Court Of Impeachment And War Crimes: The Impeachment Of Bush And Cheney: Jim Goodnow's Vision

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Saturday, August 11, 2007

The Impeachment Of Bush And Cheney: Jim Goodnow's Vision




Jim Goodnow's four decades of activism include coast-to-coast impeachment drives in the Nixon and Bush administrations - and a recent hassle in a Chicago suburb

By Sergio Barreto - 11/11/06; last updated 11/14/06

Jim Goodnow was born in Maryland a few days before World War II broke out. Some of his earlier memories are of driving around the Baltimore suburbs with his mother, who delivered telegrams for Western Union and would sometimes take him along.

The Department of War (now Department of Defense) didn't have enough personnel to deliver death notices during WWII, so his mother often ended up doing the grim deed by telegram.

"Little Jim saw his mother hand these envelopes to tall people in their porches, and he would hear shrieks and screams and watch people fall to their knees, fall to the ground," Goodnow said. "I learned very early the pain and anguish that war perpetrates upon humanity."

The family later moved to Florida, where Goodnow dropped out of high school to work on a commercial fishing boat. Goodnow had no desire to serve in the military, and not only because of his unsettling childhood memories; he was raised a Christian and never felt that taking up arms was compatible with his beliefs.

But the draft instituted during the Korea War was still in effect, and in 1959 Goodnow decided that if he had to serve he'd do it on his own terms. He went into the Coast Guard because he'd still be working at sea, and in that branch of the service "I felt that you train to save lives rather than taking lives."

After getting a medical discharge two years later, Goodnow returned to Maryland and to commercial fishing. He didn't have to worry about being shipped off to Vietnam, but he was opposed to the war and voted for Nixon in 1968 because of his vow to end the conflict.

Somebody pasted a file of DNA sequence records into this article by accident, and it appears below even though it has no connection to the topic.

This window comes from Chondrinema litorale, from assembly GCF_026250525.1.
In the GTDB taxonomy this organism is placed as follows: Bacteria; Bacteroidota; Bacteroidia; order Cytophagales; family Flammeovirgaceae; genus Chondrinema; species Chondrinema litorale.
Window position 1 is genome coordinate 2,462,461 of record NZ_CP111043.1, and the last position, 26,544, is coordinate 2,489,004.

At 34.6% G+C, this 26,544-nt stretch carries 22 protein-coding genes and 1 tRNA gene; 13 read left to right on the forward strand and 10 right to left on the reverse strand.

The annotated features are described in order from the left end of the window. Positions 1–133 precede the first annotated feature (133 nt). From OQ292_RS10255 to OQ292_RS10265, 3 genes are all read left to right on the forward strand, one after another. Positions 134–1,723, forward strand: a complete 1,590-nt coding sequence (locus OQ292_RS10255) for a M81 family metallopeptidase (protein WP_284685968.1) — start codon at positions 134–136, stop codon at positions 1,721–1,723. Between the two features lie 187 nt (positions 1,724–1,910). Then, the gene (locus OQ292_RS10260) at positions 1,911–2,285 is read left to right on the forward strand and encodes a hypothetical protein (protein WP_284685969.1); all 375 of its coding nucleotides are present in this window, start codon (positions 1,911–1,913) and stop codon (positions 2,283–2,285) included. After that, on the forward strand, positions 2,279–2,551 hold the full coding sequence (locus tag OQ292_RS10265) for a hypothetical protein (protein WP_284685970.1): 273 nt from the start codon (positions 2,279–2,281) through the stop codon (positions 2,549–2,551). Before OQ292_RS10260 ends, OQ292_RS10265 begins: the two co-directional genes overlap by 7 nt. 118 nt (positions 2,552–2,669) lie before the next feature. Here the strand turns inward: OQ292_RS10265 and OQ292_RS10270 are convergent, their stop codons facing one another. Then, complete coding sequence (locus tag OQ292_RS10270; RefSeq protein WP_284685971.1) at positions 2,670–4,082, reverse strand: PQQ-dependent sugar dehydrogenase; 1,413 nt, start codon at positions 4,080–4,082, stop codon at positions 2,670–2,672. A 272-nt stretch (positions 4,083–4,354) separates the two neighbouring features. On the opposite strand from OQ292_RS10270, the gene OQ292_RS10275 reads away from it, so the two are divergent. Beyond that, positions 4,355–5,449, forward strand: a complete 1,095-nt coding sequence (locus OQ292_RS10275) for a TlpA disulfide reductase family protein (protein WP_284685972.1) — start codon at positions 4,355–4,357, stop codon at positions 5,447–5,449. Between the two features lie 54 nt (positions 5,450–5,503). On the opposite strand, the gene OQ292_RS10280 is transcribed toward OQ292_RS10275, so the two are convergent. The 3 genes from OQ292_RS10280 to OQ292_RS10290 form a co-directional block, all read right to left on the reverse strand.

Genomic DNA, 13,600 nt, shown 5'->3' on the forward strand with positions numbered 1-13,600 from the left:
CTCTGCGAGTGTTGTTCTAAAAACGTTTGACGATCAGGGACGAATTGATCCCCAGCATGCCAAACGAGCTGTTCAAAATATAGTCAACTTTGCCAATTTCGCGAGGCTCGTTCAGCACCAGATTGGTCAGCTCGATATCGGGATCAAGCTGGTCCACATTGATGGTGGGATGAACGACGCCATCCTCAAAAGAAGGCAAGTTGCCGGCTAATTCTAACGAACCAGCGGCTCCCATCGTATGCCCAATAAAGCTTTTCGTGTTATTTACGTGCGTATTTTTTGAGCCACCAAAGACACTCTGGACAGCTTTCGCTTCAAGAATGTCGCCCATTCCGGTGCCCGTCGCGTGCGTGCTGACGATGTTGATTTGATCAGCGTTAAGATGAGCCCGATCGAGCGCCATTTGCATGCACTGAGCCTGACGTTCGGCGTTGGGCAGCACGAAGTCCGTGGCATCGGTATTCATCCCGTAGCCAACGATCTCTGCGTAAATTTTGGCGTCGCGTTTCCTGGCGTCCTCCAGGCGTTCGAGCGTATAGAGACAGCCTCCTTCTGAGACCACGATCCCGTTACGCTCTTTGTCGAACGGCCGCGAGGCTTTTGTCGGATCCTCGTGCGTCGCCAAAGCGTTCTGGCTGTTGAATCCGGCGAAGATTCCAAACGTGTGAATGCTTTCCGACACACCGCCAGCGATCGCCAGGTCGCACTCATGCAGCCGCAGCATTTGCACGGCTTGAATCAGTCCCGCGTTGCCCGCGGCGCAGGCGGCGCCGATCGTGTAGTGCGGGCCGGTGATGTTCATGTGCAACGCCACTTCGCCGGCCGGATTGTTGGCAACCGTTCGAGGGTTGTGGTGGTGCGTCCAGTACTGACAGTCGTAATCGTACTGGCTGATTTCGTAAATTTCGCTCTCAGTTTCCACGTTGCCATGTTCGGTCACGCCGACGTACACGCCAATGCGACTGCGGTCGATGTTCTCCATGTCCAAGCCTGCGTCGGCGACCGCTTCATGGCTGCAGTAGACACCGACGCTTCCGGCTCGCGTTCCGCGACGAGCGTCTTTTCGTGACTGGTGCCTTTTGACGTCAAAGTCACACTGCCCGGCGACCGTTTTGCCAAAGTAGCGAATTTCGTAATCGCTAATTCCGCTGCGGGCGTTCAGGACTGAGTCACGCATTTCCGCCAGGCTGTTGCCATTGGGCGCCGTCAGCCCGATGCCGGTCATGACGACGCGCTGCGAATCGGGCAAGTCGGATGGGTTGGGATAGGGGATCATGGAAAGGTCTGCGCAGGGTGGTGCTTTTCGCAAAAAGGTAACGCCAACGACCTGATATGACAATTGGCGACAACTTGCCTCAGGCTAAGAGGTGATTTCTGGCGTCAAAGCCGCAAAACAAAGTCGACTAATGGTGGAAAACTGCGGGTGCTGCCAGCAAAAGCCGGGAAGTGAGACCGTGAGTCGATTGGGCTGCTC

"I didn't know at the time that his so-called plan to end the war involved things like Operation Rolling Thunder, the high-altitude carpet-bombing of Cambodia, breaking into [Pentagon Papers whistleblower] Daniel Ellsberg's psychiatrist's office, and the enemies list," he said. "I felt like I'd been had."

As Goodnow's disenchantment with the Nixon administration grew, the seeds of pacifism planted in his young self blossomed into activism. In the summer of 1973 he formed the Committee to Impeach the President and began gathering signatures for a petition he intended to deliver to Congress.

Despite its imposing name, the Committee consisted of two people: Goodnow and his partner, Barbara Stevens. Running a small operation was a strategic decision. "It ensured us that we couldn't be infiltrated," he said. "The only other person I told about the committee before I started it was my mother, and she begged me not to pursue it."

By next spring the Committee had gathered thousands of signatures, but Goodnow wanted to extend his reach beyond the East Coast. He bought a 1954 Chevy bus, and after a prominent Baltimorean, William Boucher III, loaned him an ARCO credit card to help cover the cost of gas, he was ready to hit the road.

The bus was home to Goodnow, Stevens, and her three boys from a previous marriage during a yearlong coast-to-coast trip. The family slept at rests stops and spent their days gathering signatures and collecting donations to support their mission.

Eventually they dubbed their mobile residence the Magic Bus, after the hit single by The Who. "That song would come on the radio, and Barbara and the kids would start bopping up and down, singing, 'Too much, the Magic Bus," Goodnow said. "Because, you know, we spent long hours on the road, and sometimes it would get a little heavy and depressing."